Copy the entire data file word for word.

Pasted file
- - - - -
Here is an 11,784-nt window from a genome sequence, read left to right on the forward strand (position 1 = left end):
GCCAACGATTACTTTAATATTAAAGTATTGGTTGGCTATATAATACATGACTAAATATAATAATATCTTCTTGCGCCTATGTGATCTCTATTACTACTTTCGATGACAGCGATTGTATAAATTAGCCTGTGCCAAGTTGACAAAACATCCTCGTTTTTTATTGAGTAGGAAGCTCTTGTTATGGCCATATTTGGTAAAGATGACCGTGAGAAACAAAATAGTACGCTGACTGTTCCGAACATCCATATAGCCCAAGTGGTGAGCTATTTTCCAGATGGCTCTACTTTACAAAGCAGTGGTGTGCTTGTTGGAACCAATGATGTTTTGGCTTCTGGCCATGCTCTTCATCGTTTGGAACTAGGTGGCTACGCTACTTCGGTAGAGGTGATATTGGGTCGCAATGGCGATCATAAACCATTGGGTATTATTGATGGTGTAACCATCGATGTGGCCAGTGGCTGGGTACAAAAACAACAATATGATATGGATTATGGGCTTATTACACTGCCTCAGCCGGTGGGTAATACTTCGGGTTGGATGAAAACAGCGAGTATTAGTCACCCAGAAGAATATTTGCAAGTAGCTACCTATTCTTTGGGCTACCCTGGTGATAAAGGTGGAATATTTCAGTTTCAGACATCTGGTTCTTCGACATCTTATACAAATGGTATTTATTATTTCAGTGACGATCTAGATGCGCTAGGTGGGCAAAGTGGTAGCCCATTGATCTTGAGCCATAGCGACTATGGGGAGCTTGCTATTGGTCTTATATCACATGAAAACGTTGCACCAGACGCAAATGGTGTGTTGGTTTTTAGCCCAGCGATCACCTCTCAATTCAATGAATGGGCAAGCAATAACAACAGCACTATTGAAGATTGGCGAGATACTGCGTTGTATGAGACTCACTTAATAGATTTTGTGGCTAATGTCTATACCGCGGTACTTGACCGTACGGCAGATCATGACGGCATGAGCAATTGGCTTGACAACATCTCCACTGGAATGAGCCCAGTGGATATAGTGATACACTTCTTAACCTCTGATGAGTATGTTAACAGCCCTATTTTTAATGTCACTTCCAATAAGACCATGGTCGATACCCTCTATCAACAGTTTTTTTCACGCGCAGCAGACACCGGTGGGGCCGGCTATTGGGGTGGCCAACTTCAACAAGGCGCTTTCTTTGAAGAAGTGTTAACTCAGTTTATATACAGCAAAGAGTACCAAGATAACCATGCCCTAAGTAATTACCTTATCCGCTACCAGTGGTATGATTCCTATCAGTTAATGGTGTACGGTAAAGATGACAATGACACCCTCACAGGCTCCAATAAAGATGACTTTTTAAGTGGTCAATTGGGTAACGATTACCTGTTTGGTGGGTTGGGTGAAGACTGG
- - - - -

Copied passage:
Here is an 11,784-nt window from a genome sequence, read left to right on the forward strand (position 1 = left end):
GCCAACGATTACTTTAATATTAAAGTATTGGTTGGCTATATAATACATGACTAAATATAATAATATCTTCTTGCGCCTATGTGATCTCTATTACTACTTTCGATGACAGCGATTGTATAAATTAGCCTGTGCCAAGTTGACAAAACATCCTCGTTTTTTATTGAGTAGGAAGCTCTTGTTATGGCCATATTTGGTAAAGATGACCGTGAGAAACAAAATAGTACGCTGACTGTTCCGAACATCCATATAGCCCAAGTGGTGAGCTATTTTCCAGATGGCTCTACTTTACAAAGCAGTGGTGTGCTTGTTGGAACCAATGATGTTTTGGCTTCTGGCCATGCTCTTCATCGTTTGGAACTAGGTGGCTACGCTACTTCGGTAGAGGTGATATTGGGTCGCAATGGCGATCATAAACCATTGGGTATTATTGATGGTGTAACCATCGATGTGGCCAGTGGCTGGGTACAAAAACAACAATATGATATGGATTATGGGCTTATTACACTGCCTCAGCCGGTGGGTAATACTTCGGGTTGGATGAAAACAGCGAGTATTAGTCACCCAGAAGAATATTTGCAAGTAGCTACCTATTCTTTGGGCTACCCTGGTGATAAAGGTGGAATATTTCAGTTTCAGACATCTGGTTCTTCGACATCTTATACAAATGGTATTTATTATTTCAGTGACGATCTAGATGCGCTAGGTGGGCAAAGTGGTAGCCCATTGATCTTGAGCCATAGCGACTATGGGGAGCTTGCTATTGGTCTTATATCACATGAAAACGTTGCACCAGACGCAAATGGTGTGTTGGTTTTTAGCCCAGCGATCACCTCTCAATTCAATGAATGGGCAAGCAATAACAACAGCACTATTGAAGATTGGCGAGATACTGCGTTGTATGAGACTCACTTAATAGATTTTGTGGCTAATGTCTATACCGCGGTACTTGACCGTACGGCAGATCATGACGGCATGAGCAATTGGCTTGACAACATCTCCACTGGAATGAGCCCAGTGGATATAGTGATACACTTCTTAACCTCTGATGAGTATGTTAACAGCCCTATTTTTAATGTCACTTCCAATAAGACCATGGTCGATACCCTCTATCAACAGTTTTTTTCACGCGCAGCAGACACCGGTGGGGCCGGCTATTGGGGTGGCCAACTTCAACAAGGCGCTTTCTTTGAAGAAGTGTTAACTCAGTTTATATACAGCAAAGAGTACCAAGATAACCATGCCCTAAGTAATTACCTTATCCGCTACCAGTGGTATGATTCCTATCAGTTAATGGTGTACGGTAAAGATGACAATGACACCCTCACAGGCTCCAATAAAGATGACTTTTTAAGTGGTCAATTGGGTAACGATTACCTGTTTGGTGGGTTGGGTGAAGACTGG